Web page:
concert:nova Keeps the Latin Rolling
Mary Ellyn Hutton
Posted: Oct 5, 2009 - 12:45:01 AM in reviews
musicians of concert:nova
concert:nova tangoed into the night at the Contemporary Arts Center Sunday (Oct. 4), carrying on the Latin beat struck by the Cincinnati Symphony Orchestra Friday and Saturday at Music Hall.
There was a bandeonist, American-born Ben Bogart from Buenos Aires, also soprano Ellen Wieser, pianist Audrey Causilla and guitarist Richard Goering.
concert:nova musicians included violinists Mauricio Aguiar and Tatiana Berman, violist Heidi Yenney, cellist Theodore Nelson, bassist Owen Lee, flutist Randolph Bowman and clarinetist Ixi Chen.
Providing the something extra that is part of all c:n concerts were dancers from Tango del Barrio, Chuck Reder, Debby Vigna, Julie Barnett, Nuria Lopez-Ortega, Jake Moscovitch, Ella Moscovitch and Tony Seta.
(Tango del Barrio is a local Argentine social club that offers classes in Argentine tango and sponsors regular tango dances. Visit them at www.TangoDelBarrio.com)
Program-wise, it was like tapas buffet, with 15 selections, from Manuel de Falla to Ljova, ranging from Argentina, Uruguay, Brazil and Spain.
CSO principal oboist and c:n member Dwight Parry, rose in his lapel, emceed the event and provided engaging commentary (hear him play on other c:n concerts this season).
First on the menu was actually a bagel, i.e. "Bagel on the Malecon" by New Yorker Lev Zhurbin, also known as Ljova, who tapped Cuban son to conjure eating a bagel on Havana's boardwalk. Originally for "vjolas" (violist Zhurbin's spelling of violas), it was performed spiritedly by Aguiar, Yenney and Nelson.
Violinist Berman, smartly attired in a mottled red dress with spike-heeled red shoes, joined them in the Allegro violento e agitato (Parry: "very angry") of Ginastera's 1948 String Quartet No. 1. Aguiar drew a gutsy sound from his violin, playing high on its lowest string (G) against a steady rhythm by the other members of the quartet. Canadian-born Wieser wore a red rose in her hair and displayed a lovely lyric voice in two of the "Cuatro Madrigales Amatorios" ("Four Love Songs") by Joaquin Rodrigo. They were a contrasting pair. The first, "Vos me matasteis" (You've killed me") was about painful love. The second was a complaint, "De donde venis, amore?" ("Where have you been, love?") sung with foot-tapping, arms-crossed consternation.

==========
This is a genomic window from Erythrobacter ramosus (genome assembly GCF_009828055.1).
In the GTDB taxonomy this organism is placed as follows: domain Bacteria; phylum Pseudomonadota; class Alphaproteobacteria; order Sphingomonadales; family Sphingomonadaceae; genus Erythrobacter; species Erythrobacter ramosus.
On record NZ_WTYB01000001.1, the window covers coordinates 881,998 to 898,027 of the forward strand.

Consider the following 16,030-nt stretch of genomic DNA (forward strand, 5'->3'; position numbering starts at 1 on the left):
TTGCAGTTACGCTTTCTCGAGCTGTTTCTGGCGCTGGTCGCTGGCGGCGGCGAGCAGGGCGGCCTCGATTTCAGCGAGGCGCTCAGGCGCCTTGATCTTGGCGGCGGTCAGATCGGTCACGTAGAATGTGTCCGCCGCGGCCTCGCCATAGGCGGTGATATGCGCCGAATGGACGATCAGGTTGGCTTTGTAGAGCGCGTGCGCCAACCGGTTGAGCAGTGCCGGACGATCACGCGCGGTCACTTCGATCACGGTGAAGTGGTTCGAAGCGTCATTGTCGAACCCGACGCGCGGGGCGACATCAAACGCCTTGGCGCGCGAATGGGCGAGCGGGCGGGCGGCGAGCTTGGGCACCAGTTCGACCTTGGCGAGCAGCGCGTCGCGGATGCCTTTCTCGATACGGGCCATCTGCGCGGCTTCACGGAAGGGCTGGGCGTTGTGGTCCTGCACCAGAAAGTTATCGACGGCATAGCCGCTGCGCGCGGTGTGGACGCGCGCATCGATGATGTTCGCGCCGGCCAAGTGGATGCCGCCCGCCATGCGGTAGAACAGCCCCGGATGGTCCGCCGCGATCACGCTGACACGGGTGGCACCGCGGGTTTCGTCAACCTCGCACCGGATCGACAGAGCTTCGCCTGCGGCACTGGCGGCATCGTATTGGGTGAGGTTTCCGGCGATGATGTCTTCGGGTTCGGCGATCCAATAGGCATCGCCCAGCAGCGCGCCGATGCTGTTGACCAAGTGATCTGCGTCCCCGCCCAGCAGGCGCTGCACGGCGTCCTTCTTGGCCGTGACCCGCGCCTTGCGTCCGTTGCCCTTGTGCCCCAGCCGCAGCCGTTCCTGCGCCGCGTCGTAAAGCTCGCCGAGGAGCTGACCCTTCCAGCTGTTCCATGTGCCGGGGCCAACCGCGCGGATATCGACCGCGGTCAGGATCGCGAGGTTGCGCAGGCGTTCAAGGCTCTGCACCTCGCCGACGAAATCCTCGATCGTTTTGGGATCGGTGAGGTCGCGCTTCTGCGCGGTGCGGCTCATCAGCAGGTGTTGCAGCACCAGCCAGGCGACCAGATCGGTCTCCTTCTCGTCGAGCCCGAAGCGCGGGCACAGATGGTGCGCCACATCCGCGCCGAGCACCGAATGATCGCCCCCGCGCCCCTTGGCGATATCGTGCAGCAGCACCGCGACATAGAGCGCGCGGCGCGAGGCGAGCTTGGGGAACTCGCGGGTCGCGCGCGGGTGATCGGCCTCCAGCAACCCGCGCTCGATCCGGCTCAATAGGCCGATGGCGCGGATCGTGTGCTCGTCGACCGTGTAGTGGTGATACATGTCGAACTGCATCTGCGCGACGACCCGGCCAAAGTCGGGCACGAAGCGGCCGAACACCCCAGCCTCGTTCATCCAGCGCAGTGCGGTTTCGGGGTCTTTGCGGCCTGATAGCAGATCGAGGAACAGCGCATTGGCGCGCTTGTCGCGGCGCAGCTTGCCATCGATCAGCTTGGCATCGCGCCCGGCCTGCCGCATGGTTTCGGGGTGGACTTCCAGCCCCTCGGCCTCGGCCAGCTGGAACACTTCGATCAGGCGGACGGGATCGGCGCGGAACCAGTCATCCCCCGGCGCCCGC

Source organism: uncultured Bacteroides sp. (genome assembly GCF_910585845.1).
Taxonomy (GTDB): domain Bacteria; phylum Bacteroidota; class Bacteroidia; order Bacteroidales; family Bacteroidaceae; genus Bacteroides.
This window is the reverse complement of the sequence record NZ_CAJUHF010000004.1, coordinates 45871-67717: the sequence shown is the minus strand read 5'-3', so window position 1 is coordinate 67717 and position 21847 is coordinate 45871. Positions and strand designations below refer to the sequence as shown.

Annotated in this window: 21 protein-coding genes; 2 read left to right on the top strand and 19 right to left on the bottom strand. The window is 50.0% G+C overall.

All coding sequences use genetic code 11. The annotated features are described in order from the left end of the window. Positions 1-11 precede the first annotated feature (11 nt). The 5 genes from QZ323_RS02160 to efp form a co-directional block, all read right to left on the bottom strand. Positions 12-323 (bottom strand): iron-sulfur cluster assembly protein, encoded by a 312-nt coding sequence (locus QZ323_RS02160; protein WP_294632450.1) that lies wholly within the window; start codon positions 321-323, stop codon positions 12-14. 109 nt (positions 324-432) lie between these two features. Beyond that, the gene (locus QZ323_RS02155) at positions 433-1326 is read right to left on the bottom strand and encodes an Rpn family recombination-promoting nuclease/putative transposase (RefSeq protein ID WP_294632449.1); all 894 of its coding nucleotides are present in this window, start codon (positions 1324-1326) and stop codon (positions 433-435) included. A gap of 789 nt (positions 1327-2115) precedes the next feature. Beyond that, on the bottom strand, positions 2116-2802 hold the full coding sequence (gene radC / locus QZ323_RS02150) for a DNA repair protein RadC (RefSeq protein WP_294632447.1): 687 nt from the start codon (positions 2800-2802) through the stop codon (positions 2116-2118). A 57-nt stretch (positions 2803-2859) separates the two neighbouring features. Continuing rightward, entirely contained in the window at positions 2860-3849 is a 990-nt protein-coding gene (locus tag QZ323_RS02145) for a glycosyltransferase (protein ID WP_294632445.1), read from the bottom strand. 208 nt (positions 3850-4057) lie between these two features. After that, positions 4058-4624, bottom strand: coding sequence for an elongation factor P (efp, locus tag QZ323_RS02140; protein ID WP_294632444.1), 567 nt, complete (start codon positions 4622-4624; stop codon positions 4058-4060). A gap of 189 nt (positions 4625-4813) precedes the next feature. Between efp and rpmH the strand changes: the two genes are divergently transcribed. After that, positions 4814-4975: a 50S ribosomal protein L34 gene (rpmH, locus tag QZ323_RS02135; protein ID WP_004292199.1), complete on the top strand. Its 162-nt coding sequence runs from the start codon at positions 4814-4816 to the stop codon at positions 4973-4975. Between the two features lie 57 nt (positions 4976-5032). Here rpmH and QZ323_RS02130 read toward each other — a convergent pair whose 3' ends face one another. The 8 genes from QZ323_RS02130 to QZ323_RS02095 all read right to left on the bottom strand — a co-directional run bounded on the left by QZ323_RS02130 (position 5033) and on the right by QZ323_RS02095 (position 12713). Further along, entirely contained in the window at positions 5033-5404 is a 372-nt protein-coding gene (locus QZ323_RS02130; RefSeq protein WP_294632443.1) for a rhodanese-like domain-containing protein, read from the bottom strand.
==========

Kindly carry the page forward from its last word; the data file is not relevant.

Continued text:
Goering and Nelson introduced both a composer and his work with the first two movements from the Sonata for Guitar and Cello by Brazilian Radames Gnatalli (1906-88). Composed in 1969, it was one of the finds on the program, colorful and melodic, with irregular rhythms and the cello sometimes strummed like a second guitar.
Ginastera's "Impresiones de la Puna" refers to the land of the Incas, said Parry and it, too, was very rewarding. Scored for flute (Bowman) and string quartet (Berman, Aguiar, Yenney and Nelson), it has three movements. The mysterious "Quena" began with the flute in its dark, lowest register. "Cancion" contrasted lush, sweetly melodic sections with more agitated ones. Randolph shone brightly in the alternately animated and relaxed "Danza."
Soprano Wieser and a string quintet, including Lee on double bass performed the Aria (Cantilena) from Villa Lobos' "Bachianas Brasilieras" No. 5. Scored lavishly for eight cellos in the original, it nevertheless sounded full and rich, with violist Yenney offering a soulful melody at one point. Wieser sang with great tonal beauty, and her hummed reprise cast a bewitching spell.
Following intermission came the lighter half of the program, including eight tango selections. Four of them were accompanied by Tango del Barrio's skilled dancers.